Our native plants and animals are vulnerable to the impacts of climate change.
How the changing climate affects nature
- Ocean changes mean food is more scarce, or harder to find, for seabirds like hoiho (yellow-eyed penguin).
- Pests and weeds will extend their range, and new pests and diseases will arrive.
- Warmer temperatures lead to more frequent forest mast events, which cause more pests and greater pressure on native species already in trouble like kiwi.
- Warmer temperatures mean fewer female tuatara will hatch, threatening the survival of our largest reptile.
Sea level rise and more frequent drought, storms, fires, and floods can kill animals and destroy the places they live.
Polluters have been free to exploit the atmosphere by releasing greenhouse gasses without consequence, and nature is paying the price.
If we take action, we can prevent the worst effects of climate change and protect our native plants and animals from its impacts.
Climate disruption is a global problem that needs everyone to play their part. Impacts will be felt in our communities, in our individual lives and in your local environment.
Restoring and protecting healthy natural ecosystems will help protect New Zealand from the effects of climate change.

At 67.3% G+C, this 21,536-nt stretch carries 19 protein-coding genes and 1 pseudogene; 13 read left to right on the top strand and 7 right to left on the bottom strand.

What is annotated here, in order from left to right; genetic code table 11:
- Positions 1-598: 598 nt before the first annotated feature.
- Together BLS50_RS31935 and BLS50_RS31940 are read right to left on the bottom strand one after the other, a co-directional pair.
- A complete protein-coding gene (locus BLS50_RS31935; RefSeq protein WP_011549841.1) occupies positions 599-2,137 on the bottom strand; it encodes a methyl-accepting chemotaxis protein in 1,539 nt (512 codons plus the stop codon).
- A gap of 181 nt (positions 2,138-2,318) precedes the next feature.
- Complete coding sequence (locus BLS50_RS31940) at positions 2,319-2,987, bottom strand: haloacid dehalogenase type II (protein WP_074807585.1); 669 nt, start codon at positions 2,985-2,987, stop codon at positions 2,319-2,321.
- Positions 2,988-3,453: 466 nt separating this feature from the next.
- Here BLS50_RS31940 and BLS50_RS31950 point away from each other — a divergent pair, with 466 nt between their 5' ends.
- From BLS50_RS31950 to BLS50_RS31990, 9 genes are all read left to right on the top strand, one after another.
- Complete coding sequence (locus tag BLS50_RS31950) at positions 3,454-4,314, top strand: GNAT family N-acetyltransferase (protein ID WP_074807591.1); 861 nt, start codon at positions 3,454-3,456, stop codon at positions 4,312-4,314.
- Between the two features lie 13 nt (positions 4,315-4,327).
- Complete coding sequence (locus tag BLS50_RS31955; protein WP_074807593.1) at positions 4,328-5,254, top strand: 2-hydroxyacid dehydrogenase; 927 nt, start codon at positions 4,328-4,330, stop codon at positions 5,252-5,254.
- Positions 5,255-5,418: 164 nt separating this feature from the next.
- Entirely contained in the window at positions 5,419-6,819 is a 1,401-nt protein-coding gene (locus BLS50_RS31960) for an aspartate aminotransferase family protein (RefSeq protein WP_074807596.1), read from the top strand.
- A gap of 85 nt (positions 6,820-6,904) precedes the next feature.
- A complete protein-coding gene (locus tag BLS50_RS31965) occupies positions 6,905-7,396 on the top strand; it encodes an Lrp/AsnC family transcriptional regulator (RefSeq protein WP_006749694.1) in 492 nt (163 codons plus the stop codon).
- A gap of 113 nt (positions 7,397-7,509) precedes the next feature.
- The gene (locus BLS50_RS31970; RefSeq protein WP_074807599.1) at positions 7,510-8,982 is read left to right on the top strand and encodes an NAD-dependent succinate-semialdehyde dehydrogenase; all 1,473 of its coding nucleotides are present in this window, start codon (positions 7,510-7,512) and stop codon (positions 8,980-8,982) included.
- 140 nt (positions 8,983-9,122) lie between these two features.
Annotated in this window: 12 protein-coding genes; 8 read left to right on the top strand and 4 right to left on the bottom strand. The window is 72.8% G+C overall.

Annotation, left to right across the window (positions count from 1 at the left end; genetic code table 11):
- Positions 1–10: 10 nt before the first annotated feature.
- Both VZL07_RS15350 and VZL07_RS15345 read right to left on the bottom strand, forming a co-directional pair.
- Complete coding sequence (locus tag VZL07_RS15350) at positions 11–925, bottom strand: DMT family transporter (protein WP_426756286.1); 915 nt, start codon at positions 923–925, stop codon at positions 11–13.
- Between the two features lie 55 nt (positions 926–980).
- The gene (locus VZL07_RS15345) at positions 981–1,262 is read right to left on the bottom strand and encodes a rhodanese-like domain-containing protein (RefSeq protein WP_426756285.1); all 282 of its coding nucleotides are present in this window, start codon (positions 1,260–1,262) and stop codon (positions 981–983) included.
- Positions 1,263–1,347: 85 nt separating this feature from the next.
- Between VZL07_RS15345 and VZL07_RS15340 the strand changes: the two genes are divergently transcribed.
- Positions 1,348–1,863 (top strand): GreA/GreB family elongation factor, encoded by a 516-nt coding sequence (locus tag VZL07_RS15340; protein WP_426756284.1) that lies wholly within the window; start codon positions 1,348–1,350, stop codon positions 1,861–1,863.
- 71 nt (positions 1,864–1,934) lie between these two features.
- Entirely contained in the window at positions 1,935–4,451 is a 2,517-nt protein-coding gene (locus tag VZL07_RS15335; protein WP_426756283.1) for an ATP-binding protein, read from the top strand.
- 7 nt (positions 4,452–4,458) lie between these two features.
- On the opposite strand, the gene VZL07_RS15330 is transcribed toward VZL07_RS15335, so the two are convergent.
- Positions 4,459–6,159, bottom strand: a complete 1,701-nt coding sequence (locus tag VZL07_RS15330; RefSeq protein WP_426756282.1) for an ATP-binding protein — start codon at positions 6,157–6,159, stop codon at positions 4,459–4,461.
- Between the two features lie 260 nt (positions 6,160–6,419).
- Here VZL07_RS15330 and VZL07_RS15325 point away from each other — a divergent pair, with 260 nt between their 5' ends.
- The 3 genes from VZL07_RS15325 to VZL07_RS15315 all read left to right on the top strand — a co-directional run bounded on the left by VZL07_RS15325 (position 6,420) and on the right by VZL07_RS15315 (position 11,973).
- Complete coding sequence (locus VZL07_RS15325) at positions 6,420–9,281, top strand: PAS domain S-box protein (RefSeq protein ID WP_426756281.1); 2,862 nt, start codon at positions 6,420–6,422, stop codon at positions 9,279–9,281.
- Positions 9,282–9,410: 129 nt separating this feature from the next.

Healthy forests can protect us from floods by holding water and releasing it slowly.
Natural dunes healthy foreshore areas can protect us from sea level rise and storms. Protecting and restoring nature is an important part of our climate change response.
Forest & Bird is defending nature from the impacts of climate change
Forest & Bird is fighting for a nation-wide plan to cut emissions and achieve a carbon-neutral economy, where we only release as much carbon as our forests absorb.
We are campaigning to reduce the scale of climate disruption and help nature become more resilient.
The Ministry of Environment is currently consulting on the Zero Carbon Bill, you can make a quick submission using our handy web form.